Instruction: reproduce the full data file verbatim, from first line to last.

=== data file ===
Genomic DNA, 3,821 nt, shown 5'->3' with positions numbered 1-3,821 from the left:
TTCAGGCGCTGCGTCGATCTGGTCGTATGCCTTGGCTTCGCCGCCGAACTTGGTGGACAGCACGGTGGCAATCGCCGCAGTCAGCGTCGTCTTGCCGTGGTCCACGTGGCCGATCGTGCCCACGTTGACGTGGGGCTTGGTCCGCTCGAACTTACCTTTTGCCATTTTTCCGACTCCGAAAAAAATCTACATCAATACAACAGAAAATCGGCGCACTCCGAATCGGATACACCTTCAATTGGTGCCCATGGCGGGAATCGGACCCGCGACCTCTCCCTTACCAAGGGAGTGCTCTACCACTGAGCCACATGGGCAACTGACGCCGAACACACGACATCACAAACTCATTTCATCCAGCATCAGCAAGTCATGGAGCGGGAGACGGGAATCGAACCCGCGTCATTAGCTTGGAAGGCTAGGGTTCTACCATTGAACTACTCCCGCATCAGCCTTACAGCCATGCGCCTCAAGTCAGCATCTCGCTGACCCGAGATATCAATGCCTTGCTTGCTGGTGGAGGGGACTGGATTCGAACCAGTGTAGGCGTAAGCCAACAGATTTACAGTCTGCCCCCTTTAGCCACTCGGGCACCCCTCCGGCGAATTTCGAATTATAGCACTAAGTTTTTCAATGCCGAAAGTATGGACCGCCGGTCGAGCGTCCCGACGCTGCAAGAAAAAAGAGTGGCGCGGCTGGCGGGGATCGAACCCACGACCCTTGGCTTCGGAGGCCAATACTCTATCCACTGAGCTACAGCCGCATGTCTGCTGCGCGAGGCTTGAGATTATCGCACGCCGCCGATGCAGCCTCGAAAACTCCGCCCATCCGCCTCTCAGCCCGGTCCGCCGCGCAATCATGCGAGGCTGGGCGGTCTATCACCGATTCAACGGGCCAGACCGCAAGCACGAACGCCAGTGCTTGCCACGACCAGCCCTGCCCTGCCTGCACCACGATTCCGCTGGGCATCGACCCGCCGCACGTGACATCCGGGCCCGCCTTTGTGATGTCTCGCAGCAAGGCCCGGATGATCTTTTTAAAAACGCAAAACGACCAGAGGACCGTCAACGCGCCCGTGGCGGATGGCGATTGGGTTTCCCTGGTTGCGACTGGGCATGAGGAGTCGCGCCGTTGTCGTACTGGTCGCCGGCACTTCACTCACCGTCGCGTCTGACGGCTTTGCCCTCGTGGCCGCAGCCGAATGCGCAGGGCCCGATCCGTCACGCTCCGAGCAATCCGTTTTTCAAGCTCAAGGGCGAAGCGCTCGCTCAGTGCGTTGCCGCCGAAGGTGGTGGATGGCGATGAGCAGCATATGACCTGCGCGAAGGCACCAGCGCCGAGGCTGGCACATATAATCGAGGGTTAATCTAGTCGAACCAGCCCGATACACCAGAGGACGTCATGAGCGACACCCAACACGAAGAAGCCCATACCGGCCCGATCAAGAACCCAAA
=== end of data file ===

Genomic DNA, 3,821 nt, shown 5'->3' with positions numbered 1-3,821 from the left:
TTCAGGCGCTGCGTCGATCTGGTCGTATGCCTTGGCTTCGCCGCCGAACTTGGTGGACAGCACGGTGGCAATCGCCGCAGTCAGCGTCGTCTTGCCGTGGTCCACGTGGCCGATCGTGCCCACGTTGACGTGGGGCTTGGTCCGCTCGAACTTACCTTTTGCCATTTTTCCGACTCCGAAAAAAATCTACATCAATACAACAGAAAATCGGCGCACTCCGAATCGGATACACCTTCAATTGGTGCCCATGGCGGGAATCGGACCCGCGACCTCTCCCTTACCAAGGGAGTGCTCTACCACTGAGCCACATGGGCAACTGACGCCGAACACACGACATCACAAACTCATTTCATCCAGCATCAGCAAGTCATGGAGCGGGAGACGGGAATCGAACCCGCGTCATTAGCTTGGAAGGCTAGGGTTCTACCATTGAACTACTCCCGCATCAGCCTTACAGCCATGCGCCTCAAGTCAGCATCTCGCTGACCCGAGATATCAATGCCTTGCTTGCTGGTGGAGGGGACTGGATTCGAACCAGTGTAGGCGTAAGCCAACAGATTTACAGTCTGCCCCCTTTAGCCACTCGGGCACCCCTCCGGCGAATTTCGAATTATAGCACTAAGTTTTTCAATGCCGAAAGTATGGACCGCCGGTCGAGCGTCCCGACGCTGCAAGAAAAAAGAGTGGCGCGGCTGGCGGGGATCGAACCCACGACCCTTGGCTTCGGAGGCCAATACTCTATCCACTGAGCTACAGCCGCATGTCTGCTGCGCGAGGCTTGAGATTATCGCACGCCGCCGATGCAGCCTCGAAAACTCCGCCCATCCGCCTCTCAGCCCGGTCCGCCGCGCAATCATGCGAGGCTGGGCGGTCTATCACCGATTCAACGGGCCAGACCGCAAGCACGAACGCCAGTGCTTGCCACGACCAGCCCTGCCCTGCCTGCACCACGATTCCGCTGGGCATCGACCCGCCGCACGTGACATCCGGGCCCGCCTTTGTGATGTCTCGCAGCAAGGCCCGGATGATCTTTTTAAAAACGCAAAACGACCAGAGGACCGTCAACGCGCCCGTGGCGGATGGCGATTGGGTTTCCCTGGTTGCGACTGGGCATGAGGAGTCGCGCCGTTGTCGTACTGGTCGCCGGCACTTCACTCACCGTCGCGTCTGACGGCTTTGCCCTCGTGGCCGCAGCCGAATGCGCAGGGCCCGATCCGTCACGCTCCGAGCAATCCGTTTTTCAAGCTCAAGGGCGAAGCGCTCGCTCAGTGCGTTGCCGCCGAAGGTGGTGGATGGCGATGAGCAGCATATGACCTGCGCGAAGGCACCAGCGCCGAGGCTGGCACATATAATCGAGGGTTAATCTAGTCGAACCAGCCCGATACACCAGAGGACGTCATGAGCGACACCCAACACGAAGAAGCCCATACCGGCCCGATCAAGAACCCAAA